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HQ 557386

August 20, 1993

CLA-2 CO:R:C:S 557386 MLR


TARIFF NO.: 9802.00.80

Denise L. Kelly, Esq.
Sandler, Travis & Rosenberg, P.A.
The Waterford
5200 Blue Lagoon Drive
Miami, Florida 33126-2022

RE: Applicability of partial duty exemption under HTSUS subheading 9802.00.80 to garments from Mexico; embroidery

Dear Ms. Kelly:

This is in response to your letter of June 2, 1993, requesting a ruling on behalf of your client, Champion Products, Inc. ("Champion"), regarding the applicability of subheading 9802.00.80, Harmonized Tariff Schedule of the United States (HTSUS), to an embroidery operation performed on garment components assembled in Mexico and/or other Caribbean locations. A sample sweatshirt component was submitted with your request.


Champion plans to ship U.S.-origin cut components, including thread and pellon backing to off-shore facilities in Mexico and/or other Caribbean locations for assembly into various garments, such as shorts and T-shirts. Certain garment components will be embroidered before they are assembled to other components. The embroidery process will consist of the following operations:

1. U.S.-origin thread is used to machine embroider the "Champion" logo or a selected design onto two layers of components. The top layer will consist of a knit fabric cut component. The bottom layer will be two 3 1/2 inch x 6 1/2 inch of pellon backing.

2. Pellon backing that is not joined to the knit fabric by the thread is perforated during the embroidery process in such a way that this non-essential backing material is pulled off by hand.

Whether the garments subjected to the embroidery operation will qualify for the partial duty exemption available under subheading 9802.00.80, HTSUS, when returned to the U.S.


Subheading 9802.00.80, HTSUS, provides a partial duty exemption for:

[a]rticles assembled abroad in whole or in part of fabricated components, the product of the United States, which (a) were exported in condition ready for assembly without further fabrication, (b) have not lost their physical identity in such articles by change in form, shape, or otherwise, and (c) have not been advanced in value or improved in condition abroad except by being assembled and except by operations incidental to the assembly process, such as cleaning, lubricating and painting.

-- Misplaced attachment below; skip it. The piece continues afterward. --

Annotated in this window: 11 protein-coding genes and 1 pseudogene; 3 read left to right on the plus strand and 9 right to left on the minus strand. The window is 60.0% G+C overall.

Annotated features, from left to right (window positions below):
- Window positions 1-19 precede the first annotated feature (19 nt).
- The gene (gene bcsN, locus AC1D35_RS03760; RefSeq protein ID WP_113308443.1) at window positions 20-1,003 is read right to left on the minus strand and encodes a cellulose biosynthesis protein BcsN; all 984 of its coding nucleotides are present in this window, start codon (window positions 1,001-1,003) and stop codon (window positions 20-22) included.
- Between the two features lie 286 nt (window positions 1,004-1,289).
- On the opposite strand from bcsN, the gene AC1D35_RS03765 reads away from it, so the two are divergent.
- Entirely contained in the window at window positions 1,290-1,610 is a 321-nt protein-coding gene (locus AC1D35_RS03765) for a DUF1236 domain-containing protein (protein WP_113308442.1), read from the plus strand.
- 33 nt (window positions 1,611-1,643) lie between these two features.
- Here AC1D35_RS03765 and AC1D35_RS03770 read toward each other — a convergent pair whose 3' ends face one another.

All three requirements of subheading 9802.00.80, HTSUS, must be satisfied before a component may receive a duty allowance. An article entered under this tariff provision is subject to duty upon the full cost or value of the imported assembled article, less the cost or value of the U.S. components assembled therein, upon compliance with the documentary requirements of section 10.24, Customs Regulations (19 CFR 10.24).

Section 10.14(a), Customs Regulations {19 CFR 10.14(a)}, states in part that:

[t]he components must be in condition ready for assembly without further fabrication at the time of their exportation from the United States to qualify for the exemption. Components will not lose their entitlement to the exemption by being subjected to operations incidental to the assembly either before, during, or after their assembly with other components.

Section 10.16(a), Customs Regulations {19 CFR 10.16(a)}, provides that the assembly operation performed abroad may consist of any method used to join or fit together solid components, such as welding, soldering, riveting, force fitting, gluing, lamination, sewing, or the use of fasteners.

Operations incidental to the assembly process are not considered further fabrication operations, as they are of a minor nature and cannot always be provided for in advance of the assembly operations. See 19 CFR 10.16(a). However, any significant process, operation or treatment whose primary purpose is the fabrication, completion, physical or chemical improvement of a component precludes the application of the exemption under subheading 9802.00.80, HTSUS, to that component. See 19 CFR 10.16(c).